Everything Interviews with the Invisible Has Taught Me

By | February 10, 2012

Once again, I’m throwing out some lessons learned through the different sections I run on the site. And today brings what Interviews with the Invisible taught me…[Man, I have to admit this a great way to fill space.]

5. Someone Doesn’t Have to Be Famous to Be Interesting, In Fact It Helps If They Aren’t Famous. The entire idea for the section is that people who are the center of an issue (“welfare bums,” war veterans, tornado survivors, unionized teachers) are very rarely given a chance to speak for themselves. And when you let them do that, it’s always interesting. Whether I’m interviewing a laid-off teacher or an illegal immigrant or simply a worker whose job has been outsourced, generally the more voiceless a person is, the more they have to say. To be completely honest (and I realize this will sound like bullshit), I’d rather interview a Wal-Mart worker than Angelina Jolie, and just how interesting the interviews always are really reflects why.

4. It’s Easier to Find People to Interview Than Debate but Still Not as Easy as It Should Be. Not one person who has ever done an interview with me has complained about it afterwards or been unhappy with the way it went. And yet, it’s still pretty difficult to find people to agree to be interviewed (and even if they agree there’s no guarantee they won’t flake on you at the last minute). Not as hard as it is for the debates—-where I’m often reduced to searching out loons on the internet—-but it’s still more difficult than you’d think for what almost always turn out to be flattering or informative interviews.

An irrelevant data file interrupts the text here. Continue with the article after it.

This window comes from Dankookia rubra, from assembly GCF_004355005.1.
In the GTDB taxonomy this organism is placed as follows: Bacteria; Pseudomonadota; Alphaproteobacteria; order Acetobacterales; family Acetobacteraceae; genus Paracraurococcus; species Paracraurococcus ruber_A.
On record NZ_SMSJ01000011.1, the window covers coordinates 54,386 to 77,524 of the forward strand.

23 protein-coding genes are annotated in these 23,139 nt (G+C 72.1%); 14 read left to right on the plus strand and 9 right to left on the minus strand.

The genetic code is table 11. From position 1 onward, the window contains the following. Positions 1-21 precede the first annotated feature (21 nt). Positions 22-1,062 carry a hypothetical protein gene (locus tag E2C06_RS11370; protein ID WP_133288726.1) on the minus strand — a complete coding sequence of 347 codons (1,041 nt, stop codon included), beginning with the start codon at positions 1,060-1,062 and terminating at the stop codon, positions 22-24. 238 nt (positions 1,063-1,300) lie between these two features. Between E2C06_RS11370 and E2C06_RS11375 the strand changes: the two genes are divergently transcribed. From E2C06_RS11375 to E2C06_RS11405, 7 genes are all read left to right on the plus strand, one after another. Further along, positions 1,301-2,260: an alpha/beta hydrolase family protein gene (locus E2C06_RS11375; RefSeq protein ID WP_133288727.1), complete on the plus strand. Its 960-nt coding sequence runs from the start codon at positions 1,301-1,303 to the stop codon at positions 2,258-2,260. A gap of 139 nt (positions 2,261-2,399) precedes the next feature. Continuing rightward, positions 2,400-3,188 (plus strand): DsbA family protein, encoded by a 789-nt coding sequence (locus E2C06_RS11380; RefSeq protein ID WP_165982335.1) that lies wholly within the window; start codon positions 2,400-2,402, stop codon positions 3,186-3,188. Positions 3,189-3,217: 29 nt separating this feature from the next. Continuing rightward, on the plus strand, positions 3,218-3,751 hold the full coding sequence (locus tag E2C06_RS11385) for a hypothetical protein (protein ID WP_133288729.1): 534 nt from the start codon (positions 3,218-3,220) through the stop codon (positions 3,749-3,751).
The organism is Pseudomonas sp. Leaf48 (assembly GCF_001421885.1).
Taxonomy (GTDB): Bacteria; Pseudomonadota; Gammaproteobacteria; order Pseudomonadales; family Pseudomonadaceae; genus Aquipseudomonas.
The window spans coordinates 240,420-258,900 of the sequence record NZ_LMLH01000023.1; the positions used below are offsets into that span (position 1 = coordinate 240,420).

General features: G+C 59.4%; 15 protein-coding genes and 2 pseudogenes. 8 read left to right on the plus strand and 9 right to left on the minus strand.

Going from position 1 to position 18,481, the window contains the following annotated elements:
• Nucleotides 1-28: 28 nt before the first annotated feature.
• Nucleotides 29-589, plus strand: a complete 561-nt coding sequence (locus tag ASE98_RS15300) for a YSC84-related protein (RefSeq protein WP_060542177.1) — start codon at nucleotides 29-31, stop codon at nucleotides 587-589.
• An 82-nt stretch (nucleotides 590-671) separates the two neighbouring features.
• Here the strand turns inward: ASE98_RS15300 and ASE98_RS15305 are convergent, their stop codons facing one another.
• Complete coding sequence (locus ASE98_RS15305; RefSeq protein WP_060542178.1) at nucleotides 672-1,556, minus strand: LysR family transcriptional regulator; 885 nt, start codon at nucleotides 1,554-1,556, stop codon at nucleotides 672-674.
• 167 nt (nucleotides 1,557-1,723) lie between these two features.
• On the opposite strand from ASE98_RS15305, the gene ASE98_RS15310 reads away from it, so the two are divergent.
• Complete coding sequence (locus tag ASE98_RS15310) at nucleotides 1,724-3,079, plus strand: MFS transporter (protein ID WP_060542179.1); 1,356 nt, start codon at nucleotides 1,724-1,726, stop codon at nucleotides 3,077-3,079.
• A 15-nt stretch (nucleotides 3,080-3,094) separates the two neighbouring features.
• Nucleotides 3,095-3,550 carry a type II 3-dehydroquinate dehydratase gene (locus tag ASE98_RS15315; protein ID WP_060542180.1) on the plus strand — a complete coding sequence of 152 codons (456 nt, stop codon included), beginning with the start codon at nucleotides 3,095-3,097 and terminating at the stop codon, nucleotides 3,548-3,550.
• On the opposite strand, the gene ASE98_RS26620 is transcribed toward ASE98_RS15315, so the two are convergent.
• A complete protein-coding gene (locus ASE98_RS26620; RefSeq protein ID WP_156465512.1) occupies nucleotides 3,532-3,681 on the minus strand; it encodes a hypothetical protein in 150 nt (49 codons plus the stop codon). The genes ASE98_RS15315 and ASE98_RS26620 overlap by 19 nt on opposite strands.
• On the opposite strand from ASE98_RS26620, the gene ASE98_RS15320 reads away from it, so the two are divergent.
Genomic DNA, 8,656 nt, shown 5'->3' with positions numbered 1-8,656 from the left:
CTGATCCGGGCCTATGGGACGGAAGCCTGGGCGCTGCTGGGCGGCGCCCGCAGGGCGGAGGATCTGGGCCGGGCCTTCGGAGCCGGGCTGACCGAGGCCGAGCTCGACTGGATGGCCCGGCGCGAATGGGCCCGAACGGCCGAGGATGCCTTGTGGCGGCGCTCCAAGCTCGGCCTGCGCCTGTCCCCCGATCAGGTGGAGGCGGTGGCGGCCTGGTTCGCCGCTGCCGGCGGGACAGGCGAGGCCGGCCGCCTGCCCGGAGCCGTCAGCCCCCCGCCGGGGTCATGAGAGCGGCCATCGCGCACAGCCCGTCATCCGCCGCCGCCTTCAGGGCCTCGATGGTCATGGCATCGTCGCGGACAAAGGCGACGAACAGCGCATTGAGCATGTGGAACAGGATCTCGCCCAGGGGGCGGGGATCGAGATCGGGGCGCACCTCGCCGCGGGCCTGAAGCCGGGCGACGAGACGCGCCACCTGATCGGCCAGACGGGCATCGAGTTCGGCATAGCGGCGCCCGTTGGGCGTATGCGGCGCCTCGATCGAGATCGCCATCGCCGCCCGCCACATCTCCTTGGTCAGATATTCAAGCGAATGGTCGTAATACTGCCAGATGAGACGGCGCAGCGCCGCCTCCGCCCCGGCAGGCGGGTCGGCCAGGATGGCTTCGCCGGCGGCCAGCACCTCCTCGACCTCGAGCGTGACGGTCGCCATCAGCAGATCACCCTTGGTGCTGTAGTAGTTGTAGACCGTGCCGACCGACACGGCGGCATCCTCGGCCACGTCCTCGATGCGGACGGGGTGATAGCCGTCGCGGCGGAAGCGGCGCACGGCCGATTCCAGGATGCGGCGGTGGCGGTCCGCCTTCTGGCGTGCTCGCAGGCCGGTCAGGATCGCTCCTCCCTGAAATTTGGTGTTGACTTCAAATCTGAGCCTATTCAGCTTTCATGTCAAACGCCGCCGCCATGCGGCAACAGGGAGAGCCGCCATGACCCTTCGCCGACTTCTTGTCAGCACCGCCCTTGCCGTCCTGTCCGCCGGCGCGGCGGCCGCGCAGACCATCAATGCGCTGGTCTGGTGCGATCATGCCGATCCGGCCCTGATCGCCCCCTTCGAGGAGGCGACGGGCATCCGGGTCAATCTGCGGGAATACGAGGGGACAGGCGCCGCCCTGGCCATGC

3. The Best Thing I Can Do is Shut-Up and Let Them Tell It. Often times I like to ask very long interview questions (some of the first interviews have two paragraph long questions that are really more statements) and I feel that forces people to be a little more detailed in their own answers. Still, they can tell it better than I can guide them to it (just look at the interview with The Beer Party Leader as an example of someone who puts it better than I could ask him it), and it’s best to just phrase a question and let them go…until people give too short answers and then it’s time to pull out the patience-busting full page questions.

2. Most Interviews of Mine Are Too Long but I Wouldn’t Have It Any Other Way. The only complaints I have ever gotten about this feature are that the interviews are “too long” to read in one sitting, but I really dismiss that. For some people that do interviews, this is the ONLY chance they’ll really get to tell their side of the story—-practically the whole point of the segment—-and if they want to talk for ten pages, then I’m very happy to let them. So grab a blanket, a cup of hot cocoa, and settle in because the length of most interviews won’t be shortened.

1. That This Is the Best Section of the Site. If people were to ask “What’s your favorite thing to write?” I’d have to say anything that runs on Monday. If they were to ask what I think is the best written? I’d have to say Working Class Economist. If they were to ask what is the most fun to write? Then obviously I’d have to say Bubba’s Sex Tips. But if the question is “What is the flat-out best section on the site?” It would have to be the interviews. Each time one happens, you can literally get inside someone else’s head that you might have nothing in common with (in one month last year the interviews were a liberal preacher, an Ivory Coast businessman, and a reporter for an Alabama newspaper) and find out what they’re all about. Not to get too melodramatic about it, but that can be a very moving thing.